James Finley is Associate Professor of English at Texas A&M University, San Antonio. He is the editor of Henry David Thoreau in Context (Cambridge, 2017) and the author of several recent articles on Thoreau, Frederick Douglass, Henry Bibb, and social justice efforts during the antebellum era. He’ll present an afternoon seminar on June 30 on “Civil Disobedience from the Nineteenth to the Twenty-First Century: Scholarship, Teaching, Praxis.”
Phyllis Cole is Professor Emerita of English, Women’s Studies, and American Studies at Penn State Brandywine and the author of Mary Moody Emerson and the Origins of Transcendentalism: A Family History (Oxford, 1998). She co-edited the recent collection Toward a Genealogy of Female Transcendentalism (Georgia, 2014) and is a leading scholar of New England Transcendentalism. In 2018, Cole was honored with the Society for the Study of American Women Writers Lifetime Achievement Award. Her July 4th seminar is on “Transcendentalist Women and Reform: Circles and Intersections.”
Daniel Shealy is Professor of English at the University of North Carolina, Charlotte. He has edited or authored eleven books on Louisa May Alcott, including the Selected Letters of Louisa May Alcott and the Journals of Louisa May Alcott (Georgia, 1995 and 1997); Little Women: An Annotated Edition (Harvard, 2013); and Little Women at 150 (Mississippi, 2022). He is currently working on a book about Concord during the Civil War, which includes a discussion of Alcott’s nursing service. At a morning seminar at Orchard House, the Alcotts’ home in Concord, Daniel will discuss “‘Yours for Reform of All Kinds’: Louisa May Alcott, the Civil War, and Reform.”
Melissa McFarland Pennell is Professor of English Emerita at the University of Massachusetts, Lowell, and is an expert on the history of the Lowell Mills. Her books include Masterpieces of American Romantic Literature (Greenwood, 2006). Her expertise includes the Transcendentalists’ responses to rising industrialization in antebellum America, especially with developments in Concord’s neighboring community of Lowell, Massachusetts. She will lead a seminar and lead a guided tour on July 6 at Lowell Mills National Historical Park on “Female Operatives, Self-Culture, and Labor Reform in Early Industrial Lowell.”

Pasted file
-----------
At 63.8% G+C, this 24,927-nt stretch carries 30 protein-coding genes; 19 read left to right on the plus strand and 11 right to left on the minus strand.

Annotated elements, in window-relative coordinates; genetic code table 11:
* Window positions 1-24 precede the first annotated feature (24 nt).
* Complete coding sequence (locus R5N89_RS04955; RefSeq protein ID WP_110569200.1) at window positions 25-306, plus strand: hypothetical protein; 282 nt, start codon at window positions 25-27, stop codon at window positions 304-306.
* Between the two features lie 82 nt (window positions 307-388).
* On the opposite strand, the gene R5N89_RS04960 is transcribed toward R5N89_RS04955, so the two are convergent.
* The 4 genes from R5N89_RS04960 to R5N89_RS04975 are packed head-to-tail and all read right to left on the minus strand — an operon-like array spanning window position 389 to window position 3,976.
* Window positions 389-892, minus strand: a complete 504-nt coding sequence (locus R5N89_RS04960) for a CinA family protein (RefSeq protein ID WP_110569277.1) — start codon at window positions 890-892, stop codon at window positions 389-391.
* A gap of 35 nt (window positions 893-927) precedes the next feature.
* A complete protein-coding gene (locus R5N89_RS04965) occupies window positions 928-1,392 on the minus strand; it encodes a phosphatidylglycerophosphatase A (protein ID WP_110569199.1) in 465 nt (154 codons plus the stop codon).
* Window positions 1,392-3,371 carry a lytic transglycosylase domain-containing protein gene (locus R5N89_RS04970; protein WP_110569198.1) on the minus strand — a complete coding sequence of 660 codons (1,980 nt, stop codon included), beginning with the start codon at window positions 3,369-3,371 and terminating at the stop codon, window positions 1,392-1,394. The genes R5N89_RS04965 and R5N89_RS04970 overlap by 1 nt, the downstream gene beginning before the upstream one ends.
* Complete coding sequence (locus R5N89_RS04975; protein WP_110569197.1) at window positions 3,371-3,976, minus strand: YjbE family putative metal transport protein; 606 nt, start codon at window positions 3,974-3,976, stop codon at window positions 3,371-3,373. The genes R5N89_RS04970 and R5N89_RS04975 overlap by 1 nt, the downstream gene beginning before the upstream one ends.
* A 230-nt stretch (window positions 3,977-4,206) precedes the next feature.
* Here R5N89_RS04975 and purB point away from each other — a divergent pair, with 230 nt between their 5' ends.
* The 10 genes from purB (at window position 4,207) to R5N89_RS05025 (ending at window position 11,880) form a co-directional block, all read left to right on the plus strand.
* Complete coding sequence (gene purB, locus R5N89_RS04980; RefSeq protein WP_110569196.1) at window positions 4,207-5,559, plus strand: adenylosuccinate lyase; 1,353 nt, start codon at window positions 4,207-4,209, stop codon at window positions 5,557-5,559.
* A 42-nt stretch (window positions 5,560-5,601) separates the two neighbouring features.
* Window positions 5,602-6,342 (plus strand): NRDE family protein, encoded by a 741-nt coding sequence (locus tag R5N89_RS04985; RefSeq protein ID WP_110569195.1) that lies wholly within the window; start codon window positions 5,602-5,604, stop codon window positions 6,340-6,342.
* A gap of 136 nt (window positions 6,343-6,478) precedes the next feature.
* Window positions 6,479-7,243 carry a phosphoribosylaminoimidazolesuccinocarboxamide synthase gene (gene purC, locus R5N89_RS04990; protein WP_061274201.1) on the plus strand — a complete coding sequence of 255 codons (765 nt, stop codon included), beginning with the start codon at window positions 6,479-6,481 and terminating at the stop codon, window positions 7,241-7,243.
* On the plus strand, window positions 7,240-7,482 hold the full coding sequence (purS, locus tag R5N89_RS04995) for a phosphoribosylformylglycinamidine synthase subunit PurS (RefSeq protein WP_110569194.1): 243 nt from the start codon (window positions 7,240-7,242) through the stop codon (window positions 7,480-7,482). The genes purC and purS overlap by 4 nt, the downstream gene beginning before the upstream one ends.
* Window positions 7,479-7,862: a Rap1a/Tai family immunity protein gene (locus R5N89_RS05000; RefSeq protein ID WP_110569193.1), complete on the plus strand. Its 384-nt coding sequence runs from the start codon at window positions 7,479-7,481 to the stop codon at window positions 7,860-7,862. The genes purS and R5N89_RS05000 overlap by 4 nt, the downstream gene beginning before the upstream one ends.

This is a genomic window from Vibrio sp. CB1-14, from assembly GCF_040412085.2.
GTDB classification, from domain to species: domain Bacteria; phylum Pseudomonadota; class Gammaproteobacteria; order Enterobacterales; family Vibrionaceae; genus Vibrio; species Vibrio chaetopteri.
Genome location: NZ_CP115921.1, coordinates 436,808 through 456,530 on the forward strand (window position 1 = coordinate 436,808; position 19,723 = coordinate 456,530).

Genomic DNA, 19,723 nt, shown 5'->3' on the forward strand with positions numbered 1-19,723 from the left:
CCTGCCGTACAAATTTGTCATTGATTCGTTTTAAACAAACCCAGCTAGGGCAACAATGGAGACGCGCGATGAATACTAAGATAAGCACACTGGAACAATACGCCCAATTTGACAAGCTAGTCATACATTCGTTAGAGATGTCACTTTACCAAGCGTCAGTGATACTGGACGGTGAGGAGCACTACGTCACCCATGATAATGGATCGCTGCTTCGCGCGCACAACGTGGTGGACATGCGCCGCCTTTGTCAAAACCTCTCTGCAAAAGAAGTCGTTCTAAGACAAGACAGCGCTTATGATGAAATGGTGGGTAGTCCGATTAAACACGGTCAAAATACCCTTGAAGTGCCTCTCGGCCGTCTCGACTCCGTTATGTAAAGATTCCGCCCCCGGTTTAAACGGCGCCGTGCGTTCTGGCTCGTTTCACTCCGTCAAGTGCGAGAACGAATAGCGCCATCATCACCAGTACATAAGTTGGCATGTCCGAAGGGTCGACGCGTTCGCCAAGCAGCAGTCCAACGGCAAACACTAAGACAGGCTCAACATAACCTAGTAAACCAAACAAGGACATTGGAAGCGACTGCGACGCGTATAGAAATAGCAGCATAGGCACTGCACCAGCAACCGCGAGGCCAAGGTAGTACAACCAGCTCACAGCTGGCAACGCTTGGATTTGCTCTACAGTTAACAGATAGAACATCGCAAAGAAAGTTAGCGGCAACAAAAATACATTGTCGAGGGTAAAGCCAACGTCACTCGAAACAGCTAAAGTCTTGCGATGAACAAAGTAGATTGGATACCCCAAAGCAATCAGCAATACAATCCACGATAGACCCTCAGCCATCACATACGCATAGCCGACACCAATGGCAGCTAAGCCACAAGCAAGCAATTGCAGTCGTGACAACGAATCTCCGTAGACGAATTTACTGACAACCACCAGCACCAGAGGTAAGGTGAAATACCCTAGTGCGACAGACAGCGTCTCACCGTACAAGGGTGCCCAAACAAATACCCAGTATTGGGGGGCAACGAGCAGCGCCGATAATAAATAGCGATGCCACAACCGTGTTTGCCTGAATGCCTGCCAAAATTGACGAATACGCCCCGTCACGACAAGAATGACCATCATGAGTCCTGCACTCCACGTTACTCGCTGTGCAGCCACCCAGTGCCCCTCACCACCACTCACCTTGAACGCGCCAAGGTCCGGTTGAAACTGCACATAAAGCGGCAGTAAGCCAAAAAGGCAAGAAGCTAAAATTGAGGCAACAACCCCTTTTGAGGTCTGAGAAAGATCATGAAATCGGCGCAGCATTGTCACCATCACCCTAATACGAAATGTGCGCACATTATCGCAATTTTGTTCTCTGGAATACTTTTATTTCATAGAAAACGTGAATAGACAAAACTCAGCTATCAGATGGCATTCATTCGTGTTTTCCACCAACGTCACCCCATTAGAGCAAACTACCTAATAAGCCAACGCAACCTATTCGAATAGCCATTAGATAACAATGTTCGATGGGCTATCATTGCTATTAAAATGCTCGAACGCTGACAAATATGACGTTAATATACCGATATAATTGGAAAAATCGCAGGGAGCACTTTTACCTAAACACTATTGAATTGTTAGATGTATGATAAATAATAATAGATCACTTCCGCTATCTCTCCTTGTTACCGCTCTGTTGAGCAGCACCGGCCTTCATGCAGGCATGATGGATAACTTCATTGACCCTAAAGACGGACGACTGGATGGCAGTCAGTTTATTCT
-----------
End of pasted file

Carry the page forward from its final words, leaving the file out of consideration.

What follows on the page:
Rochelle Johnson is Professor of English and Environmental Studies at the College of Idaho in Boise and the current President of the Thoreau Society. Her books include Passions for Nature: Nineteenth-Century America’s Aesthetics of Alienation (Georgia 2009), Reading the Earth: New Directions in the Study of Literature and the Environment (Idaho, 1998), and several works on Susan Fenimore Cooper. She will join Megan Marshall and Sandy Petrulionis for a round table on July 6 on “Wider Contexts for Transcendentalist Reform: Recovering and Publishing Women’s Lives.”
Megan Marshall is the Charles Wesley Emerson College Professor of Creative Writing at Emerson College in Boston, and a past president of the Society of American Historians. Her books include The Peabody Sisters: Three Women Who Ignited American Romanticism (Houghton Mifflin, 2005), and Margaret Fuller: A New American Life (Houghton Mifflin Harcourt, 2013), which was awarded the Pulitzer Prize in Biography. She will join Rochelle Johnson and Sandy Petrulionis for a round table on July 6 on “Wider Contexts for Transcendentalist Reform: Recovering and Publishing Women’s Lives.”
Lance Newman is Dean of the School of Arts and Sciences at Westminster College in Salt Lake City. He is the author of The Literary Heritage of the Environmental Justice Movement: Landscapes of Revolution in Transatlantic Romanticism (2019) and Our Common Dwelling: Henry Thoreau, Transcendentalism, and the Class Politics of Nature (2006). He is also the editor of The Grand Canyon Reader (2013), as well as several textbooks and collections of scholarly essays. His scholarly articles have appeared in American Literature, New England Quarterly, ISLE, Reconstruction, Electronic Book Review, and other journals. His July 7 seminar will be on “The Transcendentalists and Environmental Justice.”
Joshua Bellin is Professor of English at La Roche University in Pittsburgh, Pennsylvania. His books include Medicine Bundle: Indian Sacred Performance and American Literature, 1824-1932 (Penn, 2007), and The Demon of the Continent: Indians and the Shaping of American Literature (Penn, 2000). With Joyce Rain Anderson, Linda Coombs, and John Kucich,” on July 7, he’ll serve on a round table that focuses on “Engaging with Native American Rights in Antebellum America.”